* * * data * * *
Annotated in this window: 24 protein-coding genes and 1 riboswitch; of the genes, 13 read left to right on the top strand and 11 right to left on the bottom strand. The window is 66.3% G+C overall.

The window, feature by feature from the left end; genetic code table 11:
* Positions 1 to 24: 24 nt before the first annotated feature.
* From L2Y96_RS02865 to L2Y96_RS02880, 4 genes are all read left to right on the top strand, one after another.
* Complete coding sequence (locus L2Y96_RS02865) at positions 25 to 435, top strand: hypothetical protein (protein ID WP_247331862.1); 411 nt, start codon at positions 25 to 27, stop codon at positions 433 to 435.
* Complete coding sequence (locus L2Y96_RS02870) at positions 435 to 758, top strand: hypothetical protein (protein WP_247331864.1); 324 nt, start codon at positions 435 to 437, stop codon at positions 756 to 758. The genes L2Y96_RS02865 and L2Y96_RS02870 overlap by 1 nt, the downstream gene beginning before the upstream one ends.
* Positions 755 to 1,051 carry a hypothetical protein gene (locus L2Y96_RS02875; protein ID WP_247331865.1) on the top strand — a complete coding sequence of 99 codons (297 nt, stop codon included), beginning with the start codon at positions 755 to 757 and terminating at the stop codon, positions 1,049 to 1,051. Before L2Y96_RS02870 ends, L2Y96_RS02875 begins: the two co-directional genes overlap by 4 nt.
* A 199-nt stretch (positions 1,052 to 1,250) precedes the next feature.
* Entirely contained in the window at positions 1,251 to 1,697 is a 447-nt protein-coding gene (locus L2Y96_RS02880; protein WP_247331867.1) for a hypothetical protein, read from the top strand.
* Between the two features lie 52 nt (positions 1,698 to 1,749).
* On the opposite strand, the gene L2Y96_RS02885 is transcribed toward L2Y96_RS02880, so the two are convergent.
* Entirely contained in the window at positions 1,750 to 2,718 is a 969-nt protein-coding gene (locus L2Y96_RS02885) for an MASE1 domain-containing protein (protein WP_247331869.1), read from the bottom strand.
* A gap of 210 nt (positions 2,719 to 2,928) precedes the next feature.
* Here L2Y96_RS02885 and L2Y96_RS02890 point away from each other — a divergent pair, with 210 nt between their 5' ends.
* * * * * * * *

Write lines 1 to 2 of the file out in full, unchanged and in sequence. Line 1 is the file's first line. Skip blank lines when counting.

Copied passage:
Annotated in this window: 24 protein-coding genes and 1 riboswitch; of the genes, 13 read left to right on the top strand and 11 right to left on the bottom strand. The window is 66.3% G+C overall.

The window, feature by feature from the left end; genetic code table 11: